Reporters never forget their scoops. It’s that exclusive story we broke, that interview no one else got, which earned us a front-page byline and a yellowed newspaper clipping that we still cling to over the years, to remind us of how great it feels to beat the competition.

I was 22 when I met Pete Waterman at Legends, one of the biggest dance clubs in Kuala Lumpur in the 1990s. He was 45 and one of the greatest and most successful British songwriters and producers of the 1980s. It was also 1am in the morning!

He was on his way across South-East Asia to find new talent for PWL Records, which he had grown from an independent studio into a powerhouse label that engineered the breakout careers of Kylie Minogue, Rick Astley, Jason Donovan, Bananarama and Mel & Kim, to name just a very few.

PWL was at a crossroads at the time. Waterman’s collaborators – Matt Aitken, Phil Harding and Pete Hammond – had left, and so had many of his hit-making artistes. Waterman was a man who had made his fame and fortune, and now he had nothing to lose.

I had arm-twisted the record company executive to hook me up with him, after finding out he would be on a 24-hour layover in Malaysia. My editor had dangled as bait the page one of Section 2 (as it was called back then) if I could land a one-on-one with Waterman, and I wasn’t about to disappoint.

I had been a reporter with The Star for three years by then. I’d had entertainment industry-related front-page features before. But I’d also seen terrible articles ripped apart and gloriously rewritten by my editors. And I’d had stories spiked for missing deadlines.

I had also been banned by a PR company from one of their client’s events after I wrote about Richard Marx slagging off his local concert sponsor. He had found out that he was in KL on tobacco money and was not amused. But that’s another Vault story for next time.

I’d learned journalism the hard way, and I knew there was no secret formula to a great scoop. It’s generally a combination of luck (or insider info), negotiations, research, having the nerve to ask the tough questions, and hoping you’ll get no-crap-to-give answers.

So, at 1am on a balmy Friday night in October 1992, there I was in the VIP lounge of Legends, facing a man twice my age whose music I loved, admired, bought and respected. One of his latest acts was blaring over the speakers as I dived into my interview.

Some say you should never meet your heroes. And in the 28 years I’ve been in the news biz, I can attest that sometimes you should never interview them. Julia Roberts, for one, wasn’t really a hero but I had liked her… until I met her in 1997. But again, that’s another Vault.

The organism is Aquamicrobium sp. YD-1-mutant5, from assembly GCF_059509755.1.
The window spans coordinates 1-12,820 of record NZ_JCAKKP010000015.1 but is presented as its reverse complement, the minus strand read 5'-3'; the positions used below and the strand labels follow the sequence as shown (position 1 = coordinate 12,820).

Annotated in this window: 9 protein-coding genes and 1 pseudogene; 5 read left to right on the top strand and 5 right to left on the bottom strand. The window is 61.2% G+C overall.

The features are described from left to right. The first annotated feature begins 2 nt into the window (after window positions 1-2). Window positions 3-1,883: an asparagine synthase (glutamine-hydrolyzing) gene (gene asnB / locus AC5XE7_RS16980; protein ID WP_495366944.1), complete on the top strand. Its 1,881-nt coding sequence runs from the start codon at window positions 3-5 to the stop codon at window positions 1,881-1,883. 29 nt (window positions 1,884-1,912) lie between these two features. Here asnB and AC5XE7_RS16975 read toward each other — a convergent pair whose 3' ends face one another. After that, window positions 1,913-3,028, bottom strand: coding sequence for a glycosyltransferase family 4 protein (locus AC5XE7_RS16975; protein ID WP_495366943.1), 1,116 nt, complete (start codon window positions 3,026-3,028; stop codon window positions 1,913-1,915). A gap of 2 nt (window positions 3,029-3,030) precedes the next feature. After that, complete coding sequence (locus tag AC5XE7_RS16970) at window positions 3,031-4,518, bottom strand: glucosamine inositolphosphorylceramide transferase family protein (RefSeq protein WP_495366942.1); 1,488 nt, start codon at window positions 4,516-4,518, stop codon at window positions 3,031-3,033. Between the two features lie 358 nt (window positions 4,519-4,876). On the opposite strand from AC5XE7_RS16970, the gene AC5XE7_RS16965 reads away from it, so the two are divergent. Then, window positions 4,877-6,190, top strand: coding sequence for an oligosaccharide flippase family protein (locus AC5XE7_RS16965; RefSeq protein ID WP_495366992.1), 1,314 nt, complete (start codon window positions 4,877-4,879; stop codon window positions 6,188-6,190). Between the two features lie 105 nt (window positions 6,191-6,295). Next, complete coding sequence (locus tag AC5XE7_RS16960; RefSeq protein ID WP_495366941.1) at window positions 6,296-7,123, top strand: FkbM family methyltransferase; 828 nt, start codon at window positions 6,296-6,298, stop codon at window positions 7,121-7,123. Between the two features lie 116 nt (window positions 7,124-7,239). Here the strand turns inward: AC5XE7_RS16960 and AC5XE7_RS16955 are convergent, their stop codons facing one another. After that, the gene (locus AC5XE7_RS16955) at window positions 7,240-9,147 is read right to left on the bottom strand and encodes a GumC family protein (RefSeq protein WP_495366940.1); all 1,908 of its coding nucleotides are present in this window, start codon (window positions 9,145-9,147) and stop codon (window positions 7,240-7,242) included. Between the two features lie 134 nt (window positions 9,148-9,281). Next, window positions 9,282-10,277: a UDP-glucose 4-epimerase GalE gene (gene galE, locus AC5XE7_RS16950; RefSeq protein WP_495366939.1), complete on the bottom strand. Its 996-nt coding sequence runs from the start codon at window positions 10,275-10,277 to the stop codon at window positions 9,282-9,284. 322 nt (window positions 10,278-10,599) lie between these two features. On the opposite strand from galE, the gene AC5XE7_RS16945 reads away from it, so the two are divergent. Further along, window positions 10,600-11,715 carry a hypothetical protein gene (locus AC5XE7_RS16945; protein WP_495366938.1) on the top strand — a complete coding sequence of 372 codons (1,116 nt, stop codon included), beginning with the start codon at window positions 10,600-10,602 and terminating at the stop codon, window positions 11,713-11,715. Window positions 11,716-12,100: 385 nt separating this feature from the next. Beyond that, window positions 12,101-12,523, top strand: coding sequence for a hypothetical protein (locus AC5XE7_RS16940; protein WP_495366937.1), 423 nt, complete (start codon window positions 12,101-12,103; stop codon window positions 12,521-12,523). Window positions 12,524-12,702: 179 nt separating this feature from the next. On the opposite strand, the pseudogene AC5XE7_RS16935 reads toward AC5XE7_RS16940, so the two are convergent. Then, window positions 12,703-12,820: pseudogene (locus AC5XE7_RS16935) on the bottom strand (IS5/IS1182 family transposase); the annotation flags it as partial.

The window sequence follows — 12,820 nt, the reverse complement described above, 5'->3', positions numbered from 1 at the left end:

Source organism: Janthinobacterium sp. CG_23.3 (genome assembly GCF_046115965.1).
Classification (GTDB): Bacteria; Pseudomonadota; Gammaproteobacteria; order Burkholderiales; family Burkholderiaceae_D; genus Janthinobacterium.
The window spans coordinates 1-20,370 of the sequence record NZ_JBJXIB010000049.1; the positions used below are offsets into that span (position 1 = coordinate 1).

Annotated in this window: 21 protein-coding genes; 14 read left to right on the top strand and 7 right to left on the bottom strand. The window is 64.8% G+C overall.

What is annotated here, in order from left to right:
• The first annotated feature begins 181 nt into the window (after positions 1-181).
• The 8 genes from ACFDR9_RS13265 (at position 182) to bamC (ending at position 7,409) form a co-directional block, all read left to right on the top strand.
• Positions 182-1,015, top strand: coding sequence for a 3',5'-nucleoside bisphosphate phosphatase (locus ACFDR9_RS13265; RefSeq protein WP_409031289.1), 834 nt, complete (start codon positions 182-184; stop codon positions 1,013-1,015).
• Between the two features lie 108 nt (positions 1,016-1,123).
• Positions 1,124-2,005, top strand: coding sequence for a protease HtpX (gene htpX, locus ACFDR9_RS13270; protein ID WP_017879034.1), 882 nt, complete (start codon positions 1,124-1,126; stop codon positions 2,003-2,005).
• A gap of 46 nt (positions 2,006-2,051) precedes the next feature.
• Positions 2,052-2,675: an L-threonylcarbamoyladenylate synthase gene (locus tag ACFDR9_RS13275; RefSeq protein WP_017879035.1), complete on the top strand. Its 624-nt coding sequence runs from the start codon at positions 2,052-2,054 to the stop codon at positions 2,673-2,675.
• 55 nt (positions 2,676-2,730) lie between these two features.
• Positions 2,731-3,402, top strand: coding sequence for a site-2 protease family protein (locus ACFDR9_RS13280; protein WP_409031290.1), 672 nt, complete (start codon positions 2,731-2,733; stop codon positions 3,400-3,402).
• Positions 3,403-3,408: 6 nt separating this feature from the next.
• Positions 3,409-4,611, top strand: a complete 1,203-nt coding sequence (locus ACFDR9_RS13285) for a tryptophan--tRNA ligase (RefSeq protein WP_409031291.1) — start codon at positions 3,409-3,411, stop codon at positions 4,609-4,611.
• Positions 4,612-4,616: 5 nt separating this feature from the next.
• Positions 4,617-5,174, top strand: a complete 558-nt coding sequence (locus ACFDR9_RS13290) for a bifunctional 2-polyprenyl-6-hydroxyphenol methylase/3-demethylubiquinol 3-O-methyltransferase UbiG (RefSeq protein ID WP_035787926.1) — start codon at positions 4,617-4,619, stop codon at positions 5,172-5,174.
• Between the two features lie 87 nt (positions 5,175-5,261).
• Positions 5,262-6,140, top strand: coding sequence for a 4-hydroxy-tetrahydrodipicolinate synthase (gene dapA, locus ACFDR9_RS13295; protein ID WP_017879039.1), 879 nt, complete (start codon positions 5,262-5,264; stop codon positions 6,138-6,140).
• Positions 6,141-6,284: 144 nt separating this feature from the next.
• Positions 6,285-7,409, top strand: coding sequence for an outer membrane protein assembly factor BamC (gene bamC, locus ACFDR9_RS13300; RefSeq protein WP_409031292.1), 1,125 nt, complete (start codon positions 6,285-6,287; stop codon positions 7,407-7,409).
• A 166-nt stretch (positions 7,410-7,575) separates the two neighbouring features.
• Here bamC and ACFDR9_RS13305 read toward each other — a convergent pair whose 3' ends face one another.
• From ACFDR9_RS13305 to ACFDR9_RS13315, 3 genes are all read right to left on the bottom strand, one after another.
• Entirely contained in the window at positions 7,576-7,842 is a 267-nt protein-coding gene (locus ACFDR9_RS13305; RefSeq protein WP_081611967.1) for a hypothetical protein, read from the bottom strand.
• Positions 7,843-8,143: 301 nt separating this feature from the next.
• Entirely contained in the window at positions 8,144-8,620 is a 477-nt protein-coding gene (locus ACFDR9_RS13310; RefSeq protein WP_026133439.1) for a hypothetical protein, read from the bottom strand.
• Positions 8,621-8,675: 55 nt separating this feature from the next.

Waterman wasn’t exactly rock star material. He looked like what you’d expect of a middle-aged Englishman – grey hair, a bit heavy, a lot like someone’s uncle. But he was clever, sharp, unabashed and gave one of the most brilliant interviews I’ve ever had.

The moment was absolutely surreal. We were surrounded by a very Chinese crowd that had no idea the record they were wildly dancing to – Get Ready For This by Dutch group 2 Unlimited – was another one of Waterman’s masterpieces. Mind you, they had no idea he was even there!

He was upfront about the success of Stock Aitken Waterman, and though my stomach quivered when I asked him about their failures, he was completely honest about it as well. Despite being interviewed by a kid, Waterman didn’t tame down his answers.

After an hour of chatting with him about the entire state of pop music – which, let’s be honest, was ruled by S/A/W and PWL at the time (in Britain at least) – we had finished our drinks and ran out of recording tape, just as the club was hitting its peak.

The DJ had already played a few more hits from Waterman’s stable after finding out who he was, and was banging another one out as he got up to go. We shook hands, he patted me on the back, and strode off while I sank into the sofa in disbelief. I had just interviewed Pete-bloody-Waterman!

I started writing the story that night, trying to capture the excitement, enthusiasm and energy of our meeting. In the end, after days of struggling to craft a narrative, my editor decided to run our conversation as a direct Q&A. It took three pages to contain the article.

Waterman never reclaimed the glory of those 1980s chart toppers. He never found that breakout Asian act either. But to every Kylie, Rick Astley and Bananarama fan who still sings along to I Should Be So Lucky, Never Gonna Give You Up and Love In The First Degree, he’s a champion.

And while I’ve done other memorable work for The Star since – driving around Penang with Tommy Page; chatting with the Pet Shop Boys as Neil Tennant popped grapes; reviewing Madonna’s 1993 concert in Melbourne after winning a competition for tickets – Pete Waterman will remain one of my best firsts.

pete waterman

pete waterman

pete waterman